Hoping to while away a few unoccupied hours, he came across a gospel tract that he intended to read in a purely detached way. Taylor writes, “I sat down to read the book in an utterly unconcerned state of mind, believing indeed at the time that if there were any salvation it was not for me, and with a distinct intention to put away the tract as soon as it should seem prosy.” Yet as he read the tract, he was struck by the phrase “the finished work of Christ.” As Dr. and Mrs. Howard Taylor put it, he was “arrested by the words…. Truth long familiar, though neglected, came back to mind and heart.”
In a matter of minutes, Hudson was overcome by the fact that Christ’s work was finished and that the only thing in the world left for him to do was to fall on his knees, accept his savior and His salvation, and praise Him forevermore. Little did he know that many miles away his mother was particularly burdened that Saturday afternoon by the spiritual state of her only son. She left her friends to plead alone with God for his salvation, hour upon hour on her knees “until her heart was flooded with a joyful assurance that her prayers were heard and answered.” Heard and answered they were.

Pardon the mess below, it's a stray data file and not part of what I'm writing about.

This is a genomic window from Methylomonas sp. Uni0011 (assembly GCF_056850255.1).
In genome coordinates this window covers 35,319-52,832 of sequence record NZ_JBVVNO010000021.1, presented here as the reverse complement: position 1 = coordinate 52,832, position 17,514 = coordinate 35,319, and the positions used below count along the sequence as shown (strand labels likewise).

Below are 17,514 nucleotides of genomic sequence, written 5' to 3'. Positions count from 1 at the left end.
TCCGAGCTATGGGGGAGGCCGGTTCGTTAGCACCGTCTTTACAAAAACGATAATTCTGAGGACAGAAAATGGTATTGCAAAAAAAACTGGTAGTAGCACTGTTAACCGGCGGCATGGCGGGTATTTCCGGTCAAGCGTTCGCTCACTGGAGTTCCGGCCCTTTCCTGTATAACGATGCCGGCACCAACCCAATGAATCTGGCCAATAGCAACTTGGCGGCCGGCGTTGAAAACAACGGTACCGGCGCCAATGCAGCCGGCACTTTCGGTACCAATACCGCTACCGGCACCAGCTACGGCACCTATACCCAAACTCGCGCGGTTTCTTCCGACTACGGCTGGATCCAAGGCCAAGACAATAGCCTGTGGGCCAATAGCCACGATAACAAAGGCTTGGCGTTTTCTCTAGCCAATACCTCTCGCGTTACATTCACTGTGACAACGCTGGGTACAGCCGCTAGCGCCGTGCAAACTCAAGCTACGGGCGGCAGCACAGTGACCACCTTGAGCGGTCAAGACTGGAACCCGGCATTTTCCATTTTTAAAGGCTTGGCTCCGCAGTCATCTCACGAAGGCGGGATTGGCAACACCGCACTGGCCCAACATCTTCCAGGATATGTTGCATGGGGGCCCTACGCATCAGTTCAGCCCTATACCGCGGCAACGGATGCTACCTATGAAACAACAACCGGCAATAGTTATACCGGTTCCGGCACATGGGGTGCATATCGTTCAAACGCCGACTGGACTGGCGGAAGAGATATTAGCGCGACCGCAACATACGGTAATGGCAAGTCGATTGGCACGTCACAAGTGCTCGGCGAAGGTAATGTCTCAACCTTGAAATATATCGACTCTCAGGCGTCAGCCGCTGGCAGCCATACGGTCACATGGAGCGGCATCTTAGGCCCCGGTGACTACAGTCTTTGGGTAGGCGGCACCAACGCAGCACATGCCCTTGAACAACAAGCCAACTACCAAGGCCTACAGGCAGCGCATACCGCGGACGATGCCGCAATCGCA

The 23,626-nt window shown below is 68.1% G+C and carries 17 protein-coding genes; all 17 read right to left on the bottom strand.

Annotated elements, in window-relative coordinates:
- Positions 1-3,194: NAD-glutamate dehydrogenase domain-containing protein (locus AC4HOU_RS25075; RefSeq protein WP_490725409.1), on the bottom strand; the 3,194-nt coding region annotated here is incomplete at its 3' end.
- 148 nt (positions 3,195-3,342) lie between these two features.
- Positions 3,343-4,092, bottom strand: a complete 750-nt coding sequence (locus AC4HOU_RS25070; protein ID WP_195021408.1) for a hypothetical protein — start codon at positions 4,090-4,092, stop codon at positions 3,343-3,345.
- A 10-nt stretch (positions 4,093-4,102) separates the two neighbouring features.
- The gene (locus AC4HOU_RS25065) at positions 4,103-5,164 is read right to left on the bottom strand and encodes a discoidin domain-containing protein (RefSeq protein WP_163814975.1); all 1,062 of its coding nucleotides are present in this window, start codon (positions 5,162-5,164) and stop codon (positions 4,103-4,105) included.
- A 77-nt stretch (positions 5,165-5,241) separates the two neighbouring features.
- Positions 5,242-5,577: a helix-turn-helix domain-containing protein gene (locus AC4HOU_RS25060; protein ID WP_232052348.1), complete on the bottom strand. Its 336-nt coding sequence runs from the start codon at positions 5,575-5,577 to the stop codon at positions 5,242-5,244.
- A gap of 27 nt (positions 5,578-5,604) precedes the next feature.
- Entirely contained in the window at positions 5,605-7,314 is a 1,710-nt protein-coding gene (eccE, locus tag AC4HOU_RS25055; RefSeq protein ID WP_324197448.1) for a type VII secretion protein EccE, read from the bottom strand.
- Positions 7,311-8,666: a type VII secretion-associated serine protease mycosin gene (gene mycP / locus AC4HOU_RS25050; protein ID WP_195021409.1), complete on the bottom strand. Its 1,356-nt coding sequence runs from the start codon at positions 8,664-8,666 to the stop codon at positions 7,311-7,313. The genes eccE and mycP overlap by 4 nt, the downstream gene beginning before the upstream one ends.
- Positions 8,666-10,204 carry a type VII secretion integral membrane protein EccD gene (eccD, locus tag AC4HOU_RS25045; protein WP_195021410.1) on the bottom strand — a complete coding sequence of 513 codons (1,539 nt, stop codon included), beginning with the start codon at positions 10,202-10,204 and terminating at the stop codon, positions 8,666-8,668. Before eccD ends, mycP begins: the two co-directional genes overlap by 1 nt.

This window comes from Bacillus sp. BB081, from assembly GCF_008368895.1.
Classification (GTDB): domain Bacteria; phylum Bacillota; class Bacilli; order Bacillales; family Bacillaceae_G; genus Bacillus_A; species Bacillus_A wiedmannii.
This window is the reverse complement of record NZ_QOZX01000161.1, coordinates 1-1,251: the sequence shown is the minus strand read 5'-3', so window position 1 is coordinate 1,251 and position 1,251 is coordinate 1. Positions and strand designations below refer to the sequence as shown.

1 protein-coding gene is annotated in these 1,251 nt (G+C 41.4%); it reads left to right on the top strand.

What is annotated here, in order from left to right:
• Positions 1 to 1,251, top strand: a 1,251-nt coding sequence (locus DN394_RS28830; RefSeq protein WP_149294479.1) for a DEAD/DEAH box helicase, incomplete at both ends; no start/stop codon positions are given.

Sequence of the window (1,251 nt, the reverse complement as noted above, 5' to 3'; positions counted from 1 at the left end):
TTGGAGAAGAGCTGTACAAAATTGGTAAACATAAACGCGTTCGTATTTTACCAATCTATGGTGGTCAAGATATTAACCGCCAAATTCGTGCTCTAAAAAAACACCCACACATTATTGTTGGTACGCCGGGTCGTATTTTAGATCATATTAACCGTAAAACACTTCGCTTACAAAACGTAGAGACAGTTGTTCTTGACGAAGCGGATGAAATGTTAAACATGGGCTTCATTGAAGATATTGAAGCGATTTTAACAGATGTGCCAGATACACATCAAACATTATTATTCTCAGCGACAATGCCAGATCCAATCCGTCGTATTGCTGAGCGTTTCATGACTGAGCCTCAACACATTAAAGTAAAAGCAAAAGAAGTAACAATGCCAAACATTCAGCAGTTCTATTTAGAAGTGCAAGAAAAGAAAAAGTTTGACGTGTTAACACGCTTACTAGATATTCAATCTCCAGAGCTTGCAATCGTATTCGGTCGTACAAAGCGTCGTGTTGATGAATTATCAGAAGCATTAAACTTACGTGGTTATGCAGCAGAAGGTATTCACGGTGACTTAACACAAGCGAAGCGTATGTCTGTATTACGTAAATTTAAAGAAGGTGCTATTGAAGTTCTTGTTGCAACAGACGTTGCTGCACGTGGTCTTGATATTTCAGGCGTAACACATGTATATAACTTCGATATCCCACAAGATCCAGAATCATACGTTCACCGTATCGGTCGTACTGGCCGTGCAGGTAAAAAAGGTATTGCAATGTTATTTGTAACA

The significance of Hudson Taylor’s conversion experience cannot be overstated, for it would shape the trajectory of his entire life—and impact thousands more as a result. In September of 1849, just a few months after his joyful conversion experience, Hudson went through a trying season of spiritual deadness that left him longing for the touch of God in a new way. That it came is a testament to the faithfulness of God, who delivered him in characteristically remarkable fashion. Thanks to the Lord’s work through a four-day series of evangelistic meetings in his church, Hudson’s commitment to God was rekindled in a mighty way. He recalls:
Never shall I forget the feeling that came over me then. Words could not describe it. I felt I was in the presence of God, entering into a covenant with the Almighty. I felt as though I wished to withdraw my promise but could not. Something seemed to say, ‘Your prayer is answered; your conditions are accepted.’ And from that time the conviction has never left me that I was called to China.
Preparation and Training – A Faithful Response to a Faithful God